AM-68 - Rule Learning for Spatial Data Mining

Recent research has identified rule learning as a promising technique for geographic pattern mining and knowledge discovery to make sense of the big spatial data avalanche (Koperski & Han, 1995; Shekhar et al., 2003). Rules conveying associative implications regarding locations, as well as semantic and spatial characteristics of analyzed spatial features, are especially of interest. This overview considers fundamentals and recent advancements in two approaches applied on spatial data: spatial association rule learning and co-location rule learning.

Author and Citation Info: 

Dao, T.H.D. (2018). Rule Learning for Spatial Data Mining. The Geographic Information Science & Technology Body of Knowledge (1st Quarter 2018 Edition), John P. Wilson (ed.). DOI: 10.22224/gistbok/2018.1.3.

This entry was published on February 8, 2018.

This Topic is also available in the following editions: DiBiase, D., et al. (2006). Rule learning. The Geographic Information Science & Technology Body of Knowledge. Washington, DC: Association of American Geographers. (2nd Quarter 2016, first digital).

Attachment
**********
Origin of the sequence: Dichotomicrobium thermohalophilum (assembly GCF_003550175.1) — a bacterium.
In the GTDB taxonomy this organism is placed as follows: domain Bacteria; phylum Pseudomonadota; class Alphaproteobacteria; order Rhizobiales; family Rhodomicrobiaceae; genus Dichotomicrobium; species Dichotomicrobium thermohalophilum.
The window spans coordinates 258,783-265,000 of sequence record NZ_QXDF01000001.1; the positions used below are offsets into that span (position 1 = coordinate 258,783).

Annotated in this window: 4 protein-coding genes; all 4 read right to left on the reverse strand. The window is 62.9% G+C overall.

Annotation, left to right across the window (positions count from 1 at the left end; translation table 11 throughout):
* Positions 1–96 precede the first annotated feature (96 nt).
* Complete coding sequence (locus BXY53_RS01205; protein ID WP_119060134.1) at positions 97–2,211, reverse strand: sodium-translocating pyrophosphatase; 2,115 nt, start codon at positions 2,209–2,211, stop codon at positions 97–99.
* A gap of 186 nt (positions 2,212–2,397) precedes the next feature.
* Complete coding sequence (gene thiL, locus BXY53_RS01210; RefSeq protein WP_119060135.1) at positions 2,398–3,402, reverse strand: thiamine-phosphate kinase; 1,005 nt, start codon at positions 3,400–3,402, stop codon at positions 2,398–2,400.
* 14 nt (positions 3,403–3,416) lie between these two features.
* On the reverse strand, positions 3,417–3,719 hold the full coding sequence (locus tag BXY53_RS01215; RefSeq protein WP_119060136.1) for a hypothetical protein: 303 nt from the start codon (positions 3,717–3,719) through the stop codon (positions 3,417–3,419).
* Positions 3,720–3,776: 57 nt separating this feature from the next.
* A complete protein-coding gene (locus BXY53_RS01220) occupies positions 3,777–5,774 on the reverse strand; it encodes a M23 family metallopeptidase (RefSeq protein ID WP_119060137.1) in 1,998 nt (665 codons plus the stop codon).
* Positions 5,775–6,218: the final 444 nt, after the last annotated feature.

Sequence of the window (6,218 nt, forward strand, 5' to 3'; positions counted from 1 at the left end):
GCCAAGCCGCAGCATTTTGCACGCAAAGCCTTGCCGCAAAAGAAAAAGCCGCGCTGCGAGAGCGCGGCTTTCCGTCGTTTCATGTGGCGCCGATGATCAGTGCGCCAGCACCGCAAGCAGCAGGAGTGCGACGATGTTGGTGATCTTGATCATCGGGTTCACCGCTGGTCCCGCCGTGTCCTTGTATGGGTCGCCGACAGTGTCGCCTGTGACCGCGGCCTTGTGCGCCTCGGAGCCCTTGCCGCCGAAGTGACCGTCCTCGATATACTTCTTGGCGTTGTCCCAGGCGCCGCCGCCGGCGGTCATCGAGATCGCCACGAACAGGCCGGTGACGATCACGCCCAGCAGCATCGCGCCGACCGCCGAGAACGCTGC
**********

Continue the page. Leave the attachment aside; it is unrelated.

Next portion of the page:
Topic Description: 
  1. Definitions
  2. Rule Learning in Data Mining
  3. The APRIORI Algorithm
  4. Characteristics of Spatial Data for Rule Learning
  5. Spatial Association Rule (SAR) Learning
  6. Co-Location Rule Learning
  7. Concluding Remarks


1. Definitons

Unit of learning (UoL): the UoL is the major entity those characteristics or attributes are learned.

Data input: data for rule learning is typically in the format of a table (singular relational format) or multiple related tables (multiple relational format). The rows in the table(s) are records that represent the instances of the UoL. The columns are the UoL’s attributes which take on values in various formats (e.g., Boolean, numeric, categories).

Predicates: predicates are the basic building blocks of rules, used to express an attribute-value test for the UoL. Predicates can be a simple test (e.g., population = large) or a test of a more complex relationship (e.g., close-to “high_income_neighborhood”). The set of all predicates, P, is constructed from the data records, attributes, and attribute values.

Spatial predicates are distinguished from non-spatial (semantic) predicates, as they contain spatial attributes. These attributes relate to the spatial feature characteristics (i.e. location and shape) or the spatial relations among the features. The predicate close-to “high-income-neighborhood” mentioned above is spatial as it is distance-based.